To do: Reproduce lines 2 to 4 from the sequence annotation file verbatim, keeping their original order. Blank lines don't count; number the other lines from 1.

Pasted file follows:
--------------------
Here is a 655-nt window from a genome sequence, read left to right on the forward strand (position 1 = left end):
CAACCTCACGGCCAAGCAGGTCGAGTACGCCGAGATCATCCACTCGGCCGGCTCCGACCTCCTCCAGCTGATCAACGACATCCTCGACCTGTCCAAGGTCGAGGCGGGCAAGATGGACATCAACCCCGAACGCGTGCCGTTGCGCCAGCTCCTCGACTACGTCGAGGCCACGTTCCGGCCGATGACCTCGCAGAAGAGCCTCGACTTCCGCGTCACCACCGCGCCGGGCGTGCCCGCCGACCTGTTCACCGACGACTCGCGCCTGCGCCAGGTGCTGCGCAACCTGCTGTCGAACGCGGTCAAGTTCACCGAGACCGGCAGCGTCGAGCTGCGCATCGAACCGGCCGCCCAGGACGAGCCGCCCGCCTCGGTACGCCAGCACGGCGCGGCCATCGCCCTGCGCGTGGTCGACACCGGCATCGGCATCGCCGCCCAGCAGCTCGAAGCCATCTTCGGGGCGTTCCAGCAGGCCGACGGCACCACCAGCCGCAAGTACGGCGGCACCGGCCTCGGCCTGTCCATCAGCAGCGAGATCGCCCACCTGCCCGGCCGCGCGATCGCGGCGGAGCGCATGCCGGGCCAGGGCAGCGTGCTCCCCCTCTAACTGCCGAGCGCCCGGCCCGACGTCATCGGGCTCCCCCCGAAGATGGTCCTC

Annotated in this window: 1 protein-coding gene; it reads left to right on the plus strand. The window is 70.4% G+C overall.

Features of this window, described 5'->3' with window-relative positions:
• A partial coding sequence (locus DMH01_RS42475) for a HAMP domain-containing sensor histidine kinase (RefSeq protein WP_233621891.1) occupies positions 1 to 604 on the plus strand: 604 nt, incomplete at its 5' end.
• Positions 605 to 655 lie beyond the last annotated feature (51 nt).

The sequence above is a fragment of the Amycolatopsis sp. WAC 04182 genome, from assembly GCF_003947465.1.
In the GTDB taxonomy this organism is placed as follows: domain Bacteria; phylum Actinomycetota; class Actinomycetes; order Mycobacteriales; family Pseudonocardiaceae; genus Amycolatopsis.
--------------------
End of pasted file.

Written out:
CAACCTCACGGCCAAGCAGGTCGAGTACGCCGAGATCATCCACTCGGCCGGCTCCGACCTCCTCCAGCTGATCAACGACATCCTCGACCTGTCCAAGGTCGAGGCGGGCAAGATGGACATCAACCCCGAACGCGTGCCGTTGCGCCAGCTCCTCGACTACGTCGAGGCCACGTTCCGGCCGATGACCTCGCAGAAGAGCCTCGACTTCCGCGTCACCACCGCGCCGGGCGTGCCCGCCGACCTGTTCACCGACGACTCGCGCCTGCGCCAGGTGCTGCGCAACCTGCTGTCGAACGCGGTCAAGTTCACCGAGACCGGCAGCGTCGAGCTGCGCATCGAACCGGCCGCCCAGGACGAGCCGCCCGCCTCGGTACGCCAGCACGGCGCGGCCATCGCCCTGCGCGTGGTCGACACCGGCATCGGCATCGCCGCCCAGCAGCTCGAAGCCATCTTCGGGGCGTTCCAGCAGGCCGACGGCACCACCAGCCGCAAGTACGGCGGCACCGGCCTCGGCCTGTCCATCAGCAGCGAGATCGCCCACCTGCCCGGCCGCGCGATCGCGGCGGAGCGCATGCCGGGCCAGGGCAGCGTGCTCCCCCTCTAACTGCCGAGCGCCCGGCCCGACGTCATCGGGCTCCCCCCGAAGATGGTCCTC

Annotated in this window: 1 protein-coding gene; it reads left to right on the plus strand. The window is 70.4% G+C overall.

Features of this window, described 5'->3' with window-relative positions: